Prepare for adaptability: There’s a saying “you don’t build a church for Easter Sunday,” and it likely would be unwise and costly to build a hospital large enough for a pandemic. Instead, space flexibility and adaptability within agile facilities is the key for managing unpredictable needs and transforming spaces – we’ve seen this extend to parking lots – for other purposes. Hospitals also adopted war-time strategies to erect tents in parks to house patients or triage infectious cases from other Emergency Department patients, not to mention drive-through testing, evaluation and treatment services.
Direct airflow: Minimize transmission of airborne contaminants inpatient rooms, bathrooms, bed units and floors with proven techniques for isolating airborne infections. As used in ICUs, negative air pressure systems create lower air pressure than the surrounding air, which allows for the quick exhaustion of contaminants, including viral particulates. Adding displacement ventilation can enhance your systems by lifting airborne particulates to ceiling level where they are removed from the space without mixing with the fresh air.
Cleaning robots and UV or Xenon light systems: Autonomous robots can deeply clean corridors and other spaces multiple times a day. Already deployed in commercial environments and other countries, these robots use high-powered lights to effectively kill viruses and other germs. Although robots can clean a patient room in 10 minutes, they must be used without risk to humans. A UV model is less costly than a Xenon model.
Dedicate supplies and manage waste containment and transport: Keeping supplies in an infectious patient’s room reduces risks of multiple restocking trips, which can result in transmission to others. We also know that improperly containing and transporting waste can unknowingly expose caregivers, patients and otherwise sterile supplies to contaminants, so consider designated pathways for waste transport. In some newer facilities, you’ll find contained systems completely bypass caregiver and patient space via one-way collection systems that drive all waste to the final station.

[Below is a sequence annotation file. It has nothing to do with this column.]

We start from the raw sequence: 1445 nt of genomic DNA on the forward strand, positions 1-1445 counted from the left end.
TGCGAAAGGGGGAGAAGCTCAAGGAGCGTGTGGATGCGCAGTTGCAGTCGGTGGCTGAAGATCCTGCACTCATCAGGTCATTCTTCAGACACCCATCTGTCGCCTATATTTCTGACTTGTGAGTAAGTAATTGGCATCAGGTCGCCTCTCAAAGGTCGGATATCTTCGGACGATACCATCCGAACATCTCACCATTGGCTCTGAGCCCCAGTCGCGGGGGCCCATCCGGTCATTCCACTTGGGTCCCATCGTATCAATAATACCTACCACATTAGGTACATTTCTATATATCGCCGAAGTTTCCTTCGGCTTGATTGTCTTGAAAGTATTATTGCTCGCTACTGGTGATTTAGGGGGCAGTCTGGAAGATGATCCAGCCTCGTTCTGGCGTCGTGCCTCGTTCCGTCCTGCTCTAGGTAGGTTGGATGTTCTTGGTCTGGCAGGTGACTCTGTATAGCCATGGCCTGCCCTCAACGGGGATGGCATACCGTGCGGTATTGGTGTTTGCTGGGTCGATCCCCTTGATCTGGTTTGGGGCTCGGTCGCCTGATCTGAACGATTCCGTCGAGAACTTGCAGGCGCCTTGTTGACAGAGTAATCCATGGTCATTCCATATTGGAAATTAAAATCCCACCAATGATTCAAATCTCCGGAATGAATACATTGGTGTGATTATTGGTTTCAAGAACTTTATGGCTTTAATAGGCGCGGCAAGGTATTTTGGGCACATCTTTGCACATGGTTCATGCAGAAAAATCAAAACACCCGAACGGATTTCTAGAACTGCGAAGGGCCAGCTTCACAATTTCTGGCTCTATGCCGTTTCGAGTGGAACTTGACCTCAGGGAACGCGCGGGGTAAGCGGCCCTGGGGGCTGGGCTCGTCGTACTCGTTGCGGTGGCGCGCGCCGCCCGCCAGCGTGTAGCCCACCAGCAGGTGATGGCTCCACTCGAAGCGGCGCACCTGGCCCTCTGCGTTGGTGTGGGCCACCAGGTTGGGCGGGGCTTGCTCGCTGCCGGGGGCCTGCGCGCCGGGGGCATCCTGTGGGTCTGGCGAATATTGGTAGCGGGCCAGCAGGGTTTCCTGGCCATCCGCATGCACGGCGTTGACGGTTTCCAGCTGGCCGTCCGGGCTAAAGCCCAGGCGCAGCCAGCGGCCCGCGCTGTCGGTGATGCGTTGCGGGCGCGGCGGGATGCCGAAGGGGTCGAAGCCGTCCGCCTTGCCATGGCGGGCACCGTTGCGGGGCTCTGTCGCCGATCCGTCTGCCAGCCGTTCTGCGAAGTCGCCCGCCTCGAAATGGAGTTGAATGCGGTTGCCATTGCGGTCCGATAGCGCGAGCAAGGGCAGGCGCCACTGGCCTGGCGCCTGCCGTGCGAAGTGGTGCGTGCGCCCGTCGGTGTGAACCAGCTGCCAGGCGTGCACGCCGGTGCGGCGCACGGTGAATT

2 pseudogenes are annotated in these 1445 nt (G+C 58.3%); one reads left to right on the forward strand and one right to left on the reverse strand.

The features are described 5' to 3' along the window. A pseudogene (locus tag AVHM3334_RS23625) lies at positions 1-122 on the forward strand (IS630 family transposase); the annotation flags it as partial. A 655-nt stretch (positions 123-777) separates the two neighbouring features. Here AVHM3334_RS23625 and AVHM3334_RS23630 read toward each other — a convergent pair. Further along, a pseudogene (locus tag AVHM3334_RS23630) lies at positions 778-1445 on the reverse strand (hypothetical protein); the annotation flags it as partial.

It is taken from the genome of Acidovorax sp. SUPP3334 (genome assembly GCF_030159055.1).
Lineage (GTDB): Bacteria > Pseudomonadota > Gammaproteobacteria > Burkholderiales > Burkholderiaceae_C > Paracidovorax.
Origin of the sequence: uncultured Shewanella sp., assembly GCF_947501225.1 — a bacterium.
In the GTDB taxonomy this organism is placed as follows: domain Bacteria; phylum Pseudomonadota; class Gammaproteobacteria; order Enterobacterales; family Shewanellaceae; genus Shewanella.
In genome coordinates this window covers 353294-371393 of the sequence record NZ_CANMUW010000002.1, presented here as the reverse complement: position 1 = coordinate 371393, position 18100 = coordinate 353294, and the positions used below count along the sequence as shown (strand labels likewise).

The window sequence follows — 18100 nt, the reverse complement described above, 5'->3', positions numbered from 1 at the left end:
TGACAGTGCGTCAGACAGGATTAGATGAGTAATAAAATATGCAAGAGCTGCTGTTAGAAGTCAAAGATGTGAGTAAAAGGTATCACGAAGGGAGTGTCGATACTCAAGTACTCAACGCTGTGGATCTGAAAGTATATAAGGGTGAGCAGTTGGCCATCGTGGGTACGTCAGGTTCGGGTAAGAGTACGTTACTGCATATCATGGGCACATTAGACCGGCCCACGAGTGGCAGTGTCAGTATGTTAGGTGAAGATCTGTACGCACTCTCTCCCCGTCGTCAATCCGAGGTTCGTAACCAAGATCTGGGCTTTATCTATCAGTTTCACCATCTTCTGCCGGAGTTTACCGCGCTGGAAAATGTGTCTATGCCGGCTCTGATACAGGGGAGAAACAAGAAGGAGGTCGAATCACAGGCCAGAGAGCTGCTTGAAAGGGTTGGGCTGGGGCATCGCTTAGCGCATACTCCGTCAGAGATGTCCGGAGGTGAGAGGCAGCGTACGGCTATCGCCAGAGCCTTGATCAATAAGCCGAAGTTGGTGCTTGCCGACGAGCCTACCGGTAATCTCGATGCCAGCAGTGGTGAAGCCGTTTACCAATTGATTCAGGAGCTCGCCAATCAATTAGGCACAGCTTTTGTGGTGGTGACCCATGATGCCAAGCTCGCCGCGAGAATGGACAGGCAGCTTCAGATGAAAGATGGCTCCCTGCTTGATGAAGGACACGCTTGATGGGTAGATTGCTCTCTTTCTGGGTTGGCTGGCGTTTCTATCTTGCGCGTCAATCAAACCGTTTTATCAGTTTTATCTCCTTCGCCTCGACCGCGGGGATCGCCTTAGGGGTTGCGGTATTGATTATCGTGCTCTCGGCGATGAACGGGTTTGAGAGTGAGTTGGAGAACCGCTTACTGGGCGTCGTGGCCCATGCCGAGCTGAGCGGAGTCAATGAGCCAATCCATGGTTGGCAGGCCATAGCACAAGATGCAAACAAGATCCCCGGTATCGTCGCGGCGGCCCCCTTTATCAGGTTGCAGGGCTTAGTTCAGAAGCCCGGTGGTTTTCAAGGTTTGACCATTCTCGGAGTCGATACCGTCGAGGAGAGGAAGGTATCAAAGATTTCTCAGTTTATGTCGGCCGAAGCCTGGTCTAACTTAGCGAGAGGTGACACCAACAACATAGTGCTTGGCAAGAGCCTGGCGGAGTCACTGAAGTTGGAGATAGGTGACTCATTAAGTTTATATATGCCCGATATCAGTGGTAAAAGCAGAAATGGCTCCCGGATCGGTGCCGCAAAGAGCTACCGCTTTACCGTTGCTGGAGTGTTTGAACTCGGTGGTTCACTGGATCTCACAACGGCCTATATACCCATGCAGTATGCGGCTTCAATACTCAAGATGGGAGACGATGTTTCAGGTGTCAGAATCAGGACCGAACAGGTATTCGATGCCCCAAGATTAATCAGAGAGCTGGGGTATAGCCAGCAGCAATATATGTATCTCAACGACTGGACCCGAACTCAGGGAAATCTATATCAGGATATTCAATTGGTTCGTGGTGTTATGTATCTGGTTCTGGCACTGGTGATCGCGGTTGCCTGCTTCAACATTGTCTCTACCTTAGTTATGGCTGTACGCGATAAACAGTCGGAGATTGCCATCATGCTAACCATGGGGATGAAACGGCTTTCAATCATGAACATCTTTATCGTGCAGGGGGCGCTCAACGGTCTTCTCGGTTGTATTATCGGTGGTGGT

Public and patient bathrooms: As we learned during the SARS pandemic, airborne contaminants easily spread via bathrooms. When a toilet is flushed, virus contaminants in human waste can be propelled at high velocity and, by an aerosol effect, can suspend in the air for longer periods and attach to other distant surfaces. Cover seats before flushing, consider air-flow exhaust techniques, and install full-height partitions in multi-stall restrooms.
Of course, providing some level of quality testing remains an important part of this safety equation. But we don’t have solid answers on antibody testing (and if antibodies provide any level of immunity), while antigen tests also aren’t without concerns. We, as a society, need to determine what are acceptable risk levels, also knowing that the first vaccines most likely will not deliver 100 percent efficacy.
Craig Beam is president, Bill Eveloff is senior vice president and Chris Hickman is vice president of planning and design for Petra.